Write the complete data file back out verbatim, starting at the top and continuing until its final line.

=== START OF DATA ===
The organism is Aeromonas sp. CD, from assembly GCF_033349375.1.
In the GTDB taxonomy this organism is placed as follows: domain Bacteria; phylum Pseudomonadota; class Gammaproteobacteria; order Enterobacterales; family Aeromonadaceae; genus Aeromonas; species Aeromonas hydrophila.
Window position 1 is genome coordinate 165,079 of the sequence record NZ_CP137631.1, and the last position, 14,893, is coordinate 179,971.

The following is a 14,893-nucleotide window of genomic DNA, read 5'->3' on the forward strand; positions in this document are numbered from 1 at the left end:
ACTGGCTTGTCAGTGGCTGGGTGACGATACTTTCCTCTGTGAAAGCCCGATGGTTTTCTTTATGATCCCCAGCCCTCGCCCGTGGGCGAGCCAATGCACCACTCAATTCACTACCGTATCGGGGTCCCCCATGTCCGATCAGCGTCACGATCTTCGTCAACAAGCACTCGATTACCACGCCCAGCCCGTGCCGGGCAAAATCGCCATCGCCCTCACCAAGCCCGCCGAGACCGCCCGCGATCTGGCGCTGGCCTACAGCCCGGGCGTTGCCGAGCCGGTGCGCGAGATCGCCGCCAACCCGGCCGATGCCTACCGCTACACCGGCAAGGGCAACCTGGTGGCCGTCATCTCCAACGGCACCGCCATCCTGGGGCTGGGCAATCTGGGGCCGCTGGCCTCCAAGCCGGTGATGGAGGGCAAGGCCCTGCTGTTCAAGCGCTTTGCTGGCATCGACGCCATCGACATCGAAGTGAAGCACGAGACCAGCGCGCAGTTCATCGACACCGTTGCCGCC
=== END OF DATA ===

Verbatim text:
The organism is Aeromonas sp. CD, from assembly GCF_033349375.1.
In the GTDB taxonomy this organism is placed as follows: domain Bacteria; phylum Pseudomonadota; class Gammaproteobacteria; order Enterobacterales; family Aeromonadaceae; genus Aeromonas; species Aeromonas hydrophila.
Window position 1 is genome coordinate 165,079 of the sequence record NZ_CP137631.1, and the last position, 14,893, is coordinate 179,971.

The following is a 14,893-nucleotide window of genomic DNA, read 5'->3' on the forward strand; positions in this document are numbered from 1 at the left end:
ACTGGCTTGTCAGTGGCTGGGTGACGATACTTTCCTCTGTGAAAGCCCGATGGTTTTCTTTATGATCCCCAGCCCTCGCCCGTGGGCGAGCCAATGCACCACTCAATTCACTACCGTATCGGGGTCCCCCATGTCCGATCAGCGTCACGATCTTCGTCAACAAGCACTCGATTACCACGCCCAGCCCGTGCCGGGCAAAATCGCCATCGCCCTCACCAAGCCCGCCGAGACCGCCCGCGATCTGGCGCTGGCCTACAGCCCGGGCGTTGCCGAGCCGGTGCGCGAGATCGCCGCCAACCCGGCCGATGCCTACCGCTACACCGGCAAGGGCAACCTGGTGGCCGTCATCTCCAACGGCACCGCCATCCTGGGGCTGGGCAATCTGGGGCCGCTGGCCTCCAAGCCGGTGATGGAGGGCAAGGCCCTGCTGTTCAAGCGCTTTGCTGGCATCGACGCCATCGACATCGAAGTGAAGCACGAGACCAGCGCGCAGTTCATCGACACCGTTGCCGCC